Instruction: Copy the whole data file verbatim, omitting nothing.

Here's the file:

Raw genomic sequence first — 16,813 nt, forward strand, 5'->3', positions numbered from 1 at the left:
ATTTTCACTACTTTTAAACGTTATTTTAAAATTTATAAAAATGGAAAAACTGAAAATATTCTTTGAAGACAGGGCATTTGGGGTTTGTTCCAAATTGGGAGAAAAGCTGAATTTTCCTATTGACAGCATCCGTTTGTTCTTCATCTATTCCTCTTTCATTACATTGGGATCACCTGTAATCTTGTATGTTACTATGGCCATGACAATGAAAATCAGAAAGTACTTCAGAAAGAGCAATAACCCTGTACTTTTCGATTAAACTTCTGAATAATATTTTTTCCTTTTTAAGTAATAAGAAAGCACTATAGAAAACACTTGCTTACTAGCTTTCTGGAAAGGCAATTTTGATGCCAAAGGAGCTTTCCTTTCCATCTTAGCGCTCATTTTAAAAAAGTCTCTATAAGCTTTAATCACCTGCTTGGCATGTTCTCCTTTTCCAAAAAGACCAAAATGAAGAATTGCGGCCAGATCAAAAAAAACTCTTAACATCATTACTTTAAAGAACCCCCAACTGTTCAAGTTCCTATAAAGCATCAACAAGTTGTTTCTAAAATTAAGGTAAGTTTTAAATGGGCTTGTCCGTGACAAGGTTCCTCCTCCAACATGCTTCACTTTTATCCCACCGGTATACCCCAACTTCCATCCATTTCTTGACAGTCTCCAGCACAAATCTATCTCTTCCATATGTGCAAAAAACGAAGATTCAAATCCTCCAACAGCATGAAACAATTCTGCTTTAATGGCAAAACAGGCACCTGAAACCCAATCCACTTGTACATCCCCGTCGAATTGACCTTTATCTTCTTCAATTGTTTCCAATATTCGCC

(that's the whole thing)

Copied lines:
Raw genomic sequence first — 16,813 nt, forward strand, 5'->3', positions numbered from 1 at the left:
ATTTTCACTACTTTTAAACGTTATTTTAAAATTTATAAAAATGGAAAAACTGAAAATATTCTTTGAAGACAGGGCATTTGGGGTTTGTTCCAAATTGGGAGAAAAGCTGAATTTTCCTATTGACAGCATCCGTTTGTTCTTCATCTATTCCTCTTTCATTACATTGGGATCACCTGTAATCTTGTATGTTACTATGGCCATGACAATGAAAATCAGAAAGTACTTCAGAAAGAGCAATAACCCTGTACTTTTCGATTAAACTTCTGAATAATATTTTTTCCTTTTTAAGTAATAAGAAAGCACTATAGAAAACACTTGCTTACTAGCTTTCTGGAAAGGCAATTTTGATGCCAAAGGAGCTTTCCTTTCCATCTTAGCGCTCATTTTAAAAAAGTCTCTATAAGCTTTAATCACCTGCTTGGCATGTTCTCCTTTTCCAAAAAGACCAAAATGAAGAATTGCGGCCAGATCAAAAAAAACTCTTAACATCATTACTTTAAAGAACCCCCAACTGTTCAAGTTCCTATAAAGCATCAACAAGTTGTTTCTAAAATTAAGGTAAGTTTTAAATGGGCTTGTCCGTGACAAGGTTCCTCCTCCAACATGCTTCACTTTTATCCCACCGGTATACCCCAACTTCCATCCATTTCTTGACAGTCTCCAGCACAAATCTATCTCTTCCATATGTGCAAAAAACGAAGATTCAAATCCTCCAACAGCATGAAACAATTCTGCTTTAATGGCAAAACAGGCACCTGAAACCCAATCCACTTGTACATCCCCGTCGAATTGACCTTTATCTTCTTCAATTGTTTCCAATATTCGCC